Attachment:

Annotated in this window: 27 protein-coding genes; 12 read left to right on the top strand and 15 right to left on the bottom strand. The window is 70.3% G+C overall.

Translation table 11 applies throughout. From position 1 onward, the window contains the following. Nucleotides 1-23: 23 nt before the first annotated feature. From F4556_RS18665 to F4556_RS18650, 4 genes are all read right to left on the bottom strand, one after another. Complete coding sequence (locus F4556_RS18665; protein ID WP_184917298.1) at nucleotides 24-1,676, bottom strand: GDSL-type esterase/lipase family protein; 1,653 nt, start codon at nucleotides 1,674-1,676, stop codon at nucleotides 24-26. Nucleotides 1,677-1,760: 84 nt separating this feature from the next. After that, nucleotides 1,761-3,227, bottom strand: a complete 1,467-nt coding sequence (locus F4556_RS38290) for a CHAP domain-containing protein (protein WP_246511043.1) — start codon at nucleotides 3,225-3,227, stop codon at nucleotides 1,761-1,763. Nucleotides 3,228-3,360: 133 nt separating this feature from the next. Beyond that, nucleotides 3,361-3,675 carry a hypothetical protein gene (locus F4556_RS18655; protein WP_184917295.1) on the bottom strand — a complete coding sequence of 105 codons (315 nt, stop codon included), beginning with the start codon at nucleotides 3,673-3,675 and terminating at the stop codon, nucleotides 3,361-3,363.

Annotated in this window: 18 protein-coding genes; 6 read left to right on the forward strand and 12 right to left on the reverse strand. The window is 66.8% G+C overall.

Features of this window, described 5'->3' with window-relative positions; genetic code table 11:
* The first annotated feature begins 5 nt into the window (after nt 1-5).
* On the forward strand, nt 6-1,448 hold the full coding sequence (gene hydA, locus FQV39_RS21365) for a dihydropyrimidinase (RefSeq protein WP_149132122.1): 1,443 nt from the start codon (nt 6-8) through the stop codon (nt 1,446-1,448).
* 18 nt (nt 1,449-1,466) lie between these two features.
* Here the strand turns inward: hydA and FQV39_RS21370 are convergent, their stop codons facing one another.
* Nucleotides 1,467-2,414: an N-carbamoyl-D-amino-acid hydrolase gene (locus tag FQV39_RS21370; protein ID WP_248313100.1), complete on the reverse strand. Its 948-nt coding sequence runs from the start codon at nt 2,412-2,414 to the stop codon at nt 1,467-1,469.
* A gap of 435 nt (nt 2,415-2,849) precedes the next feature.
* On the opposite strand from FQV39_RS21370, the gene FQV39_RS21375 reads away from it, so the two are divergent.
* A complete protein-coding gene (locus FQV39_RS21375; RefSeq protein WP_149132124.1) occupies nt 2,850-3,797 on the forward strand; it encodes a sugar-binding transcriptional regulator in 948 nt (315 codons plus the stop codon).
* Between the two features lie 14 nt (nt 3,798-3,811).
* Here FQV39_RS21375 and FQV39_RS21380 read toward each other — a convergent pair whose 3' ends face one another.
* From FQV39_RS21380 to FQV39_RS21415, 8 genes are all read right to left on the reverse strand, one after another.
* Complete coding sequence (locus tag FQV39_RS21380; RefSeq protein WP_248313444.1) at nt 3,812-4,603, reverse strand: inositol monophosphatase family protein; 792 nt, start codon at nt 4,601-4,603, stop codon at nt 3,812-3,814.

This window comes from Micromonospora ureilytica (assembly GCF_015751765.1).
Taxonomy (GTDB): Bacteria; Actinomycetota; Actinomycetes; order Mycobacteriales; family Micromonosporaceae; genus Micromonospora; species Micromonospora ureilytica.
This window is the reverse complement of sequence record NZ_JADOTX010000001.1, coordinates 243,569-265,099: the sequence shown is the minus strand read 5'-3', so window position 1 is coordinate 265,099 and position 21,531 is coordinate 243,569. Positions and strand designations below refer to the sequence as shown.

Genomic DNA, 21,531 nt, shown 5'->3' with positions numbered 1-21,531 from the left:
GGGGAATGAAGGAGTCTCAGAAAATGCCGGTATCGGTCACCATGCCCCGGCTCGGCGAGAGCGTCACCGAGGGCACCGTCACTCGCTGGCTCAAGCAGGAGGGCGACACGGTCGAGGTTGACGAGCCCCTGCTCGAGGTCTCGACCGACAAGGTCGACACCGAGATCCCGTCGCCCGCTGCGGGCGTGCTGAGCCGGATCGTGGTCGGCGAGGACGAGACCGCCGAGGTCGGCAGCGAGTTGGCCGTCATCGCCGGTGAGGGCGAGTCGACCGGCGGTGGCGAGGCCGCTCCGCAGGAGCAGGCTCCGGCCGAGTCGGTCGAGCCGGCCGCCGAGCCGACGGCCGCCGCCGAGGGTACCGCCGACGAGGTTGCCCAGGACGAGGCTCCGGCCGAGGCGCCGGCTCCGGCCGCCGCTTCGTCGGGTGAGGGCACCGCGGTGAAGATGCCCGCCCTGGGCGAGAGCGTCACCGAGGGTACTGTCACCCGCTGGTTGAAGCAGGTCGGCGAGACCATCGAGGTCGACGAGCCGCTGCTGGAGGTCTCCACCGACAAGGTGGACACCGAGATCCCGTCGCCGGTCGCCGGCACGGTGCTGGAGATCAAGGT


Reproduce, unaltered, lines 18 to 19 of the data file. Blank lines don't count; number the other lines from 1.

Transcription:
Taxonomy (GTDB): Bacteria; Actinomycetota; Actinomycetes; order Mycobacteriales; family Micromonosporaceae; genus Micromonospora; species Micromonospora ureilytica.
This window is the reverse complement of sequence record NZ_JADOTX010000001.1, coordinates 243,569-265,099: the sequence shown is the minus strand read 5'-3', so window position 1 is coordinate 265,099 and position 21,531 is coordinate 243,569. Positions and strand designations below refer to the sequence as shown.